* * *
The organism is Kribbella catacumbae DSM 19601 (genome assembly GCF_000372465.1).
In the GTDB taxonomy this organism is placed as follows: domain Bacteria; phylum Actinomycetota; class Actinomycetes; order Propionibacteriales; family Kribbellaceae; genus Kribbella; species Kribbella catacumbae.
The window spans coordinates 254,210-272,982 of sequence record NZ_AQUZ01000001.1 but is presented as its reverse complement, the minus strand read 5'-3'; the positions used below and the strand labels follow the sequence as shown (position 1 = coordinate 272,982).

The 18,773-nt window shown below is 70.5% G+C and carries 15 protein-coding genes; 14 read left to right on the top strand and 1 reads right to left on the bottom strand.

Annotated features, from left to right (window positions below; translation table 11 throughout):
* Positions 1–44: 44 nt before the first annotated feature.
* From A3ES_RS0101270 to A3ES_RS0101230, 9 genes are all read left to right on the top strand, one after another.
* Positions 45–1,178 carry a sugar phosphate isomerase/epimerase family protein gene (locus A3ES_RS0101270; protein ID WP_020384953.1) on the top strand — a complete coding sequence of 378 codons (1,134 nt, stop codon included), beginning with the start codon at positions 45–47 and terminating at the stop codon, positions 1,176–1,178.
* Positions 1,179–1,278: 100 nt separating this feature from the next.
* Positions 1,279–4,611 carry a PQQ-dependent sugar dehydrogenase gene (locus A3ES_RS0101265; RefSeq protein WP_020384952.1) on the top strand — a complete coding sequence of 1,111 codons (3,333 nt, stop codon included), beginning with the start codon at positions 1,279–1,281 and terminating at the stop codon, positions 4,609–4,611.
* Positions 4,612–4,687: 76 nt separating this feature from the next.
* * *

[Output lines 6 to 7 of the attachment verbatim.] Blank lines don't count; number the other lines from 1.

* Positions 1–44: 44 nt before the first annotated feature.
* From A3ES_RS0101270 to A3ES_RS0101230, 9 genes are all read left to right on the top strand, one after another.